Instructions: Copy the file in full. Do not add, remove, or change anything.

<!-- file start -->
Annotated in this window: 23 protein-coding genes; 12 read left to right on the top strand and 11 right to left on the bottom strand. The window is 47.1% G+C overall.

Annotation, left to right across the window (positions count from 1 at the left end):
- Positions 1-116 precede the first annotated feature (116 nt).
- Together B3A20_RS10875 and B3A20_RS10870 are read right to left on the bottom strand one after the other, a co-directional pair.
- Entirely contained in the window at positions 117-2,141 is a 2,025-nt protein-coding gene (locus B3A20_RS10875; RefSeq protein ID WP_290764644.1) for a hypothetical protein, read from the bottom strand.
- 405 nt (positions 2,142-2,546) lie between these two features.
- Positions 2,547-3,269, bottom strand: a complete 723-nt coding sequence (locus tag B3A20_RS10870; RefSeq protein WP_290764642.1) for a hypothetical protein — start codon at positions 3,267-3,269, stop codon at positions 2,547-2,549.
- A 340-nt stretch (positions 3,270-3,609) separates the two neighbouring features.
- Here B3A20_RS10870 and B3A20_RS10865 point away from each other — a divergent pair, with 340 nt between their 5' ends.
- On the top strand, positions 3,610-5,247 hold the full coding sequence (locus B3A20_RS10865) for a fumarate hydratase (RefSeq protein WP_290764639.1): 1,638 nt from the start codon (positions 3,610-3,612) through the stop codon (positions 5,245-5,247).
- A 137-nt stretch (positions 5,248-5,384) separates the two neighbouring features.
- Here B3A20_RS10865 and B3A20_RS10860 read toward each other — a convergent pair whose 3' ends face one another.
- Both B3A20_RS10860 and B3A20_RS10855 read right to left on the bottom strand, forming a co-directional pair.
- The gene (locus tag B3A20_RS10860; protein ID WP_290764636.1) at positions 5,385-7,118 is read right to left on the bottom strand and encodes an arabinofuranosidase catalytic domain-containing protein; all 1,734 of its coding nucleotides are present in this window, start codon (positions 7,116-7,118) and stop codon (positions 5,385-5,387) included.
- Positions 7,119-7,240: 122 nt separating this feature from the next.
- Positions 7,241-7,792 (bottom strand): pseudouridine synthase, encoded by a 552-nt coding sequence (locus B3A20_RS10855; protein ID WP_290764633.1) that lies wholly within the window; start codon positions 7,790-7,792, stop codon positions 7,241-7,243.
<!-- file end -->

Annotated in this window: 23 protein-coding genes; 12 read left to right on the top strand and 11 right to left on the bottom strand. The window is 47.1% G+C overall.

Annotation, left to right across the window (positions count from 1 at the left end):
- Positions 1-116 precede the first annotated feature (116 nt).
- Together B3A20_RS10875 and B3A20_RS10870 are read right to left on the bottom strand one after the other, a co-directional pair.
- Entirely contained in the window at positions 117-2,141 is a 2,025-nt protein-coding gene (locus B3A20_RS10875; RefSeq protein ID WP_290764644.1) for a hypothetical protein, read from the bottom strand.
- 405 nt (positions 2,142-2,546) lie between these two features.
- Positions 2,547-3,269, bottom strand: a complete 723-nt coding sequence (locus tag B3A20_RS10870; RefSeq protein WP_290764642.1) for a hypothetical protein — start codon at positions 3,267-3,269, stop codon at positions 2,547-2,549.
- A 340-nt stretch (positions 3,270-3,609) separates the two neighbouring features.
- Here B3A20_RS10870 and B3A20_RS10865 point away from each other — a divergent pair, with 340 nt between their 5' ends.
- On the top strand, positions 3,610-5,247 hold the full coding sequence (locus B3A20_RS10865) for a fumarate hydratase (RefSeq protein WP_290764639.1): 1,638 nt from the start codon (positions 3,610-3,612) through the stop codon (positions 5,245-5,247).
- A 137-nt stretch (positions 5,248-5,384) separates the two neighbouring features.
- Here B3A20_RS10865 and B3A20_RS10860 read toward each other — a convergent pair whose 3' ends face one another.
- Both B3A20_RS10860 and B3A20_RS10855 read right to left on the bottom strand, forming a co-directional pair.
- The gene (locus tag B3A20_RS10860; protein ID WP_290764636.1) at positions 5,385-7,118 is read right to left on the bottom strand and encodes an arabinofuranosidase catalytic domain-containing protein; all 1,734 of its coding nucleotides are present in this window, start codon (positions 7,116-7,118) and stop codon (positions 5,385-5,387) included.
- Positions 7,119-7,240: 122 nt separating this feature from the next.
- Positions 7,241-7,792 (bottom strand): pseudouridine synthase, encoded by a 552-nt coding sequence (locus B3A20_RS10855; protein ID WP_290764633.1) that lies wholly within the window; start codon positions 7,790-7,792, stop codon positions 7,241-7,243.